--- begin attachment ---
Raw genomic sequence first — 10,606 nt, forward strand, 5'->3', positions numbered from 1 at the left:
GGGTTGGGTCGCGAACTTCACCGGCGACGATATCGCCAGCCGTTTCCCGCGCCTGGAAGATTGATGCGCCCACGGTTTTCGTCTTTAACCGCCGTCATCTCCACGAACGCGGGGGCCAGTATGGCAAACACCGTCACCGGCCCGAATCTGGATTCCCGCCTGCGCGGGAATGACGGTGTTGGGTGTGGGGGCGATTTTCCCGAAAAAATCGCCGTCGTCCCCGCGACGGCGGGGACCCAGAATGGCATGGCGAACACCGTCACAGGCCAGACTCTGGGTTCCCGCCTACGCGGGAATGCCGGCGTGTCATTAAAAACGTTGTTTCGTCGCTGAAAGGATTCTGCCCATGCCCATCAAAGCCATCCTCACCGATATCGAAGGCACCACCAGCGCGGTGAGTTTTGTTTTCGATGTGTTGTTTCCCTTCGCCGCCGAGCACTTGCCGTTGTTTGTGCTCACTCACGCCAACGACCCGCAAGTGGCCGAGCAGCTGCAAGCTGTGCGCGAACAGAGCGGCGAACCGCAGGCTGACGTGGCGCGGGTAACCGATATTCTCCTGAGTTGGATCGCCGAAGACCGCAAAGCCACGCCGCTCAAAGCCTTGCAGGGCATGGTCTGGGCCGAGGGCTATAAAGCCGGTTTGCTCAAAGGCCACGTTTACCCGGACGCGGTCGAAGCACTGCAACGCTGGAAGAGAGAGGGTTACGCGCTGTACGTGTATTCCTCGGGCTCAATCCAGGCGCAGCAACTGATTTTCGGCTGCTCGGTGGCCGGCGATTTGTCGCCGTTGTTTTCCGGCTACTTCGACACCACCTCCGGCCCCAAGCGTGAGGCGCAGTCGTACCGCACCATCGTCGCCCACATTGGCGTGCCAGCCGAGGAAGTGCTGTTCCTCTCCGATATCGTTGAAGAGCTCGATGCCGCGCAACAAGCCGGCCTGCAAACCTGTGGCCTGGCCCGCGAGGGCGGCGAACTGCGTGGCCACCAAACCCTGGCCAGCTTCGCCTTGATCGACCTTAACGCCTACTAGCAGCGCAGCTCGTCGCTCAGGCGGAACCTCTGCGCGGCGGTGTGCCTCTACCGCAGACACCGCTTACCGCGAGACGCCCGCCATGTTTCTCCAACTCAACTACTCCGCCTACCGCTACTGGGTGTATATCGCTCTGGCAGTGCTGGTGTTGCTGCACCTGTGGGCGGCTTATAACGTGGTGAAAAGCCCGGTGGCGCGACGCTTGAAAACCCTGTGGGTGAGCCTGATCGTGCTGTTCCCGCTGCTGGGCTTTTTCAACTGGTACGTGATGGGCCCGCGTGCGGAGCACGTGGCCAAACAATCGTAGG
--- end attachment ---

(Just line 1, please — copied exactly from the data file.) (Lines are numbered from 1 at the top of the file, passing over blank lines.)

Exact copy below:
Raw genomic sequence first — 10,606 nt, forward strand, 5'->3', positions numbered from 1 at the left: